Eisenhower knew. He saw it coming. Here is some of what he said in 1961. It needs to be re-printed and repeated, until Americans awaken from their slumber.
“Until the latest of our world conflicts, the United States had no armaments industry. American makers of plowshares could, with time and as required, make swords as well. But now we can no longer risk emergency improvisation of national defense; we have been compelled to create a permanent armaments industry of vast proportions. Added to this, three and a half million men and women are directly engaged in the defense establishment. We annually spend on military security more than the net income of all United States corporations.
This conjunction of an immense military establishment and a large arms industry is new in the American experience. The total influence — economic, political, even spiritual — is felt in every city, every State house, every office of the Federal government. We recognize the imperative need for this development. Yet we must not fail to comprehend its grave implications. Our toil, resources and livelihood are all involved; so is the very structure of our society.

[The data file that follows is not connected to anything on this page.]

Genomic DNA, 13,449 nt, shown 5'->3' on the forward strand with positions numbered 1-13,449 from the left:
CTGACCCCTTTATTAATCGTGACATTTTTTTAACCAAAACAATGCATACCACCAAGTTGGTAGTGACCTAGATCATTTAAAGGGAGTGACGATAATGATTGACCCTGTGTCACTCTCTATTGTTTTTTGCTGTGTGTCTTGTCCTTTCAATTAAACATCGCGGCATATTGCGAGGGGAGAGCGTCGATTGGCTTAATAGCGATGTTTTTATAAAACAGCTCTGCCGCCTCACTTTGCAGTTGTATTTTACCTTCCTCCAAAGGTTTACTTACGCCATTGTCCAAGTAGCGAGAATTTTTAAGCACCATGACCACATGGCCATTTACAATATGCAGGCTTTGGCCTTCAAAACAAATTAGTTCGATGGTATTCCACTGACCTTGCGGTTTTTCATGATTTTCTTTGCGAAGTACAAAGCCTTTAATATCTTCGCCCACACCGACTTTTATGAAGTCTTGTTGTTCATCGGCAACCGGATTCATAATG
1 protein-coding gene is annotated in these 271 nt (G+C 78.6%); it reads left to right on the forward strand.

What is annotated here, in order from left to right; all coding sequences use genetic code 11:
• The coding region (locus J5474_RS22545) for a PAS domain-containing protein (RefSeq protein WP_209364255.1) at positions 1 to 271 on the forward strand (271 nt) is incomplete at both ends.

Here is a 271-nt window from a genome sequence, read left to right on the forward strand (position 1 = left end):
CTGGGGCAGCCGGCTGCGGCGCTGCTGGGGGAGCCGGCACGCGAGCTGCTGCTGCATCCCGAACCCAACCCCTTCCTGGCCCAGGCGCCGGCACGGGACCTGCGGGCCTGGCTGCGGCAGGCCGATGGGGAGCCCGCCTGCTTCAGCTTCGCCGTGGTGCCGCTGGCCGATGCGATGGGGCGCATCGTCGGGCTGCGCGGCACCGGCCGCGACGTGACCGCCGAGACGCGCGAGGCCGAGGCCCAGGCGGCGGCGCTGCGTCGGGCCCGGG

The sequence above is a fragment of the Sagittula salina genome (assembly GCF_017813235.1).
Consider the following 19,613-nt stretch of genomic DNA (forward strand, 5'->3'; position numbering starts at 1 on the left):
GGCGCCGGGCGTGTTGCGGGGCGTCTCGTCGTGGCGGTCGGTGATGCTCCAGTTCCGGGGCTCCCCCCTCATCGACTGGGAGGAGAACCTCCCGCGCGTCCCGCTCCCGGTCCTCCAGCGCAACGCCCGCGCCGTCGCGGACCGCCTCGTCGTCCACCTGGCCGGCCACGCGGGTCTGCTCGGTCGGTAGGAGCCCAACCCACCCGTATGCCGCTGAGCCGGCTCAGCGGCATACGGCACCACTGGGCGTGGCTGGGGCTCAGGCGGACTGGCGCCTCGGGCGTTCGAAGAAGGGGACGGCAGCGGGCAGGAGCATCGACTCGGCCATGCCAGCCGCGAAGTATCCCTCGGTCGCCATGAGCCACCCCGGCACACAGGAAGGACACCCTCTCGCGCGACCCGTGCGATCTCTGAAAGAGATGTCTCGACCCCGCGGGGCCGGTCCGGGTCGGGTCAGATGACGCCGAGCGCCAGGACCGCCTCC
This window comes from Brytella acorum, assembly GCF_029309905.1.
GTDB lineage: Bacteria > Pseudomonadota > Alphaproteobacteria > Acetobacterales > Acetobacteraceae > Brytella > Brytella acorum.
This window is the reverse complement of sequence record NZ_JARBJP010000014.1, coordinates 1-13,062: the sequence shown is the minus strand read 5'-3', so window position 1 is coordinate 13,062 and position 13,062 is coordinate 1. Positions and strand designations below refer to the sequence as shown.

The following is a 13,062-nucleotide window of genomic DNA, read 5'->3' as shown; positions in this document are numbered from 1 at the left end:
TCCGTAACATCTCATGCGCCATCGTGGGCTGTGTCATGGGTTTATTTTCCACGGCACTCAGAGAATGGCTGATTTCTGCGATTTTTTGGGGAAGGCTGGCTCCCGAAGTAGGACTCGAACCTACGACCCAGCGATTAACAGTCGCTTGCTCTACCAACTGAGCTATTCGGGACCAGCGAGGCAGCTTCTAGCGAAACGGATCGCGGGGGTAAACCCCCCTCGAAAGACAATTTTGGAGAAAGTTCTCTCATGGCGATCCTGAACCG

In the councils of government, we must guard against the acquisition of unwarranted influence, whether sought or unsought, by the military industrial complex. The potential for the disastrous rise of misplaced power exists and will persist.
We must never let the weight of this combination endanger our liberties or democratic processes. We should take nothing for granted. Only an alert and knowledgeable citizenry can compel the proper meshing of the huge industrial and military machinery of defense with our peaceful methods and goals, so that security and liberty may prosper together.
Akin to, and largely responsible for the sweeping changes in our industrial-military posture, has been the technological revolution during recent decades.
In this revolution, research has become central; it also becomes more formalized, complex, and costly. A steadily increasing share is conducted for, by, or at the direction of, the Federal government.
Today, the solitary inventor, tinkering in his shop, has been overshadowed by task forces of scientists in laboratories and testing fields. In the same fashion, the free university, historically the fountainhead of free ideas and scientific discovery, has experienced a revolution in the conduct of research. Partly because of the huge costs involved, a government contract becomes virtually a substitute for intellectual curiosity. For every old blackboard there are now hundreds of new electronic computers.
The prospect of domination of the nation’s scholars by Federal employment, project allocations, and the power of money is ever present and is gravely to be regarded.”
- Five star general, Supreme Commander of the forces in Europe and former United States President, Dwight D. Eisenhower